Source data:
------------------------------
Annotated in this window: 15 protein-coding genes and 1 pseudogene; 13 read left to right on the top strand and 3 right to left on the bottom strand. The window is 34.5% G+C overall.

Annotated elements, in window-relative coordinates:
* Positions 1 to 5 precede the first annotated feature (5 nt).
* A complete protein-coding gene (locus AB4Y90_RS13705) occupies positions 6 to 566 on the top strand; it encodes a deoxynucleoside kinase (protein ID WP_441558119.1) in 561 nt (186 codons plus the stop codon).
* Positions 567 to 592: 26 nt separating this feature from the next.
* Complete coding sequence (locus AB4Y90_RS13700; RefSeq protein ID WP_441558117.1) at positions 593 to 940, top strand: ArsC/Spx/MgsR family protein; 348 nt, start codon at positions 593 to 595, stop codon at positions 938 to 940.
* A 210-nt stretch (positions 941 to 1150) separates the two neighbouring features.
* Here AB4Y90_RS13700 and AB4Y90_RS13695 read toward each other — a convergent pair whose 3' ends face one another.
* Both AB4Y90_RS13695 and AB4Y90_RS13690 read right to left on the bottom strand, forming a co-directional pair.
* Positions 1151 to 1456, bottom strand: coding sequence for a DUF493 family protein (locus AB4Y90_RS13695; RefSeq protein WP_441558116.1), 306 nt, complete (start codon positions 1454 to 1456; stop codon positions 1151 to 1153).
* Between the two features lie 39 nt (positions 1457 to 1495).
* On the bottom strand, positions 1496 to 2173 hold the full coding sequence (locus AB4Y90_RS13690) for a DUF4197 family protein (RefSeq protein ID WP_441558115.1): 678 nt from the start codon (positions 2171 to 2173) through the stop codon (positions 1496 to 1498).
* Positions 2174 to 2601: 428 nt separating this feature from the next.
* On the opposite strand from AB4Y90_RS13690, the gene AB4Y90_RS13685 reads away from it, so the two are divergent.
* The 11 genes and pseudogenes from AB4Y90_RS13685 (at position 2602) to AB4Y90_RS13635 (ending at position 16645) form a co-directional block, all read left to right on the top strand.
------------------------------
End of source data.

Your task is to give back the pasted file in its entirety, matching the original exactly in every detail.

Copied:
Annotated in this window: 15 protein-coding genes and 1 pseudogene; 13 read left to right on the top strand and 3 right to left on the bottom strand. The window is 34.5% G+C overall.

Annotated elements, in window-relative coordinates:
* Positions 1 to 5 precede the first annotated feature (5 nt).
* A complete protein-coding gene (locus AB4Y90_RS13705) occupies positions 6 to 566 on the top strand; it encodes a deoxynucleoside kinase (protein ID WP_441558119.1) in 561 nt (186 codons plus the stop codon).
* Positions 567 to 592: 26 nt separating this feature from the next.
* Complete coding sequence (locus AB4Y90_RS13700; RefSeq protein ID WP_441558117.1) at positions 593 to 940, top strand: ArsC/Spx/MgsR family protein; 348 nt, start codon at positions 593 to 595, stop codon at positions 938 to 940.
* A 210-nt stretch (positions 941 to 1150) separates the two neighbouring features.
* Here AB4Y90_RS13700 and AB4Y90_RS13695 read toward each other — a convergent pair whose 3' ends face one another.
* Both AB4Y90_RS13695 and AB4Y90_RS13690 read right to left on the bottom strand, forming a co-directional pair.
* Positions 1151 to 1456, bottom strand: coding sequence for a DUF493 family protein (locus AB4Y90_RS13695; RefSeq protein WP_441558116.1), 306 nt, complete (start codon positions 1454 to 1456; stop codon positions 1151 to 1153).
* Between the two features lie 39 nt (positions 1457 to 1495).
* On the bottom strand, positions 1496 to 2173 hold the full coding sequence (locus AB4Y90_RS13690) for a DUF4197 family protein (RefSeq protein ID WP_441558115.1): 678 nt from the start codon (positions 2171 to 2173) through the stop codon (positions 1496 to 1498).
* Positions 2174 to 2601: 428 nt separating this feature from the next.
* On the opposite strand from AB4Y90_RS13690, the gene AB4Y90_RS13685 reads away from it, so the two are divergent.
* The 11 genes and pseudogenes from AB4Y90_RS13685 (at position 2602) to AB4Y90_RS13635 (ending at position 16645) form a co-directional block, all read left to right on the top strand.